Fast resting pulse death risk link

image captionYou can check your own pulse by counting the number of beats you feel in one minute

Having a fast resting pulse rate, even if you are physically fit, increases death risk, according to a study.

Researchers found men with a "high end of normal" resting heart rate of 90 beats per minute had treble the death risk of others with much slower pulses.

The investigation, in the journal Heart, looked at nearly 3,000 middle-aged men from Denmark over a period of 16 years.

Experts say much more work is needed to confirm and understand the link.

They say it is difficult to draw firm conclusions because the study authors did not track the men's fitness - instead they relied on medical records taken years before the research began.

Arguably, the men's fitness could have deteriorated since and this could have influenced the study results.

Nonetheless, the study authors believe their work suggests that a fast resting pulse - taken when having been inactive for at least five minutes - is a risk factor in its own right, regardless of general physical fitness.

And the higher the resting heart rate, the higher the risk of death.

Doctors already know that having an abnormally high resting heart rate - 100 bpm or more - can be risky and increases the likelihood of problems such as heart attack and stroke.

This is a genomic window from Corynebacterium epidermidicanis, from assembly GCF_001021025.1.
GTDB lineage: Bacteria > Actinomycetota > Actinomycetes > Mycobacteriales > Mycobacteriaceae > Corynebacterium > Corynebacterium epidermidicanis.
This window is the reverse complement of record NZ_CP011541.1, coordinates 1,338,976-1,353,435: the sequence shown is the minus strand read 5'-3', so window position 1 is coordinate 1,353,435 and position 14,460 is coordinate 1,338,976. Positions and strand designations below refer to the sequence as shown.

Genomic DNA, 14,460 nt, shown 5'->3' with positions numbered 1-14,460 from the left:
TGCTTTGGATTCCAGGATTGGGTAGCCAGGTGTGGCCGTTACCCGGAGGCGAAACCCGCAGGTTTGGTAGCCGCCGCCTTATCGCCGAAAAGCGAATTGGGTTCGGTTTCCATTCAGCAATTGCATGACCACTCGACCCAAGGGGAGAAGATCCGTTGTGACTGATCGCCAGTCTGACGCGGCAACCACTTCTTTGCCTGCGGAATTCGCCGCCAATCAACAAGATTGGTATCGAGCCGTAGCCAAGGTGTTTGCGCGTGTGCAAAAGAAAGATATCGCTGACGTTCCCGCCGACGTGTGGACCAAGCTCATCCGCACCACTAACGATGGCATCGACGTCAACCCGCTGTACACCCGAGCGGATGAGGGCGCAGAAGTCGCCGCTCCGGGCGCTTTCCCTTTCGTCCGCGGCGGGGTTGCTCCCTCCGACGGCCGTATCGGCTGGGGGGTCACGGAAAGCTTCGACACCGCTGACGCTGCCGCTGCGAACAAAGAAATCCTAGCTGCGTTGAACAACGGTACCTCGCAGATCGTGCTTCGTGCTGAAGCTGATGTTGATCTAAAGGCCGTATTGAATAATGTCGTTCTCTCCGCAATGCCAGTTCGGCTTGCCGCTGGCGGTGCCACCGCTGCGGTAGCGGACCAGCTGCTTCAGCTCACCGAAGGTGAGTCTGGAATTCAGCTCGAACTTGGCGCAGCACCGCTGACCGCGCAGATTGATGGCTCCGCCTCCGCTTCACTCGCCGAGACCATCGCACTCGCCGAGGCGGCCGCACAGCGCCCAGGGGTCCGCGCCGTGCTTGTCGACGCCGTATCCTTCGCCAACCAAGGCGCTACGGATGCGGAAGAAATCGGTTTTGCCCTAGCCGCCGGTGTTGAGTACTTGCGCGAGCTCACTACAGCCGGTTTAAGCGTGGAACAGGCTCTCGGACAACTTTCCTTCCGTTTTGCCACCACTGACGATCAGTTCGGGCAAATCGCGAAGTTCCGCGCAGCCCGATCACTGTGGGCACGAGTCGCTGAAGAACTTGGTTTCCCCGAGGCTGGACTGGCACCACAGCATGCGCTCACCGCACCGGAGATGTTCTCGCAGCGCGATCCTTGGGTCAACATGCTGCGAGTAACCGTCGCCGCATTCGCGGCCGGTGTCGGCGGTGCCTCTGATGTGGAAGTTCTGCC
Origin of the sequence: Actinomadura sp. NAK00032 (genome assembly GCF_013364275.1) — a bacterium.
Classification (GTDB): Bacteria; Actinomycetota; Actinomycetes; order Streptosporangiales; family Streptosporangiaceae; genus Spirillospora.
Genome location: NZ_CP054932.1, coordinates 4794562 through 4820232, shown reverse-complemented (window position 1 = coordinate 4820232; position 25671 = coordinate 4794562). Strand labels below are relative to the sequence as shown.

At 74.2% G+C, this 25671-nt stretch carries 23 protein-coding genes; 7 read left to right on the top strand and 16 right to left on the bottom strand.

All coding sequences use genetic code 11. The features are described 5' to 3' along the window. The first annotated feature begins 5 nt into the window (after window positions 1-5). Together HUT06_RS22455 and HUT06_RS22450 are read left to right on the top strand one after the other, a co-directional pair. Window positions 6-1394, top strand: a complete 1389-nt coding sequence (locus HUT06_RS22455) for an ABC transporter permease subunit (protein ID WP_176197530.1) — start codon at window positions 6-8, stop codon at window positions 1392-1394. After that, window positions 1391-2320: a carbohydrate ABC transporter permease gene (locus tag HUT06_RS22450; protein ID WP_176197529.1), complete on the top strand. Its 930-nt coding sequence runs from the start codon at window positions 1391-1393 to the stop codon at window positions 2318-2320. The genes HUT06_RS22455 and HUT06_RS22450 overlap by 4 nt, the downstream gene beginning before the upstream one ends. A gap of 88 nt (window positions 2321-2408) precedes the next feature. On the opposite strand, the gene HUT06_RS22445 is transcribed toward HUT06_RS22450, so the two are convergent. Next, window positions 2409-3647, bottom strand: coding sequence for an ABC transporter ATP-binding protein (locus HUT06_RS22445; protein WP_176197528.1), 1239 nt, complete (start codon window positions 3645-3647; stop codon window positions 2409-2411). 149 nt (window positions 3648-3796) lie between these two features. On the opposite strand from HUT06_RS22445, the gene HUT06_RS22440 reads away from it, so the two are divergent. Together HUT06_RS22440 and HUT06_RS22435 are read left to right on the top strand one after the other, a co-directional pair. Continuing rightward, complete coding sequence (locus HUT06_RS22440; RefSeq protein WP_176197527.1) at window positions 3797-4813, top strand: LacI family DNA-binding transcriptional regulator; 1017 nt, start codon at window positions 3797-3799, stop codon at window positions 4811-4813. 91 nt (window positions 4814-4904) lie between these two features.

A fast resting heart rate also tends to go hand in hand with other cardiovascular risk factors, such as higher blood pressure and smoking.

In the study, the researchers tried to control for this.

As might be expected, men with slower heart rates tended to be fitter while many of those with higher resting heart rates were less physically fit and had other heart risk factors like high blood pressure.

After adjusting for this, the link between higher heart rates and increased death risk persisted.

Doireann Maddock of the British Heart Foundation said: "Despite this research, we don't yet know for sure if an elevated resting heart rate is an independent risk factor for mortality.

"The research had its limitations because it only looked at healthy, middle-aged and elderly Caucasian men and so the findings may not necessarily apply to the general population in the UK.

"Rather than worrying about these findings, you'd be better off focusing on stopping smoking, maintaining healthy blood pressure and cholesterol levels, keeping active and watching your weight.

"Anyone aged 40 or over should also contact their GP surgery for an NHS Health Check, which fully assesses your risk of heart disease and then helps you stay heart healthy."

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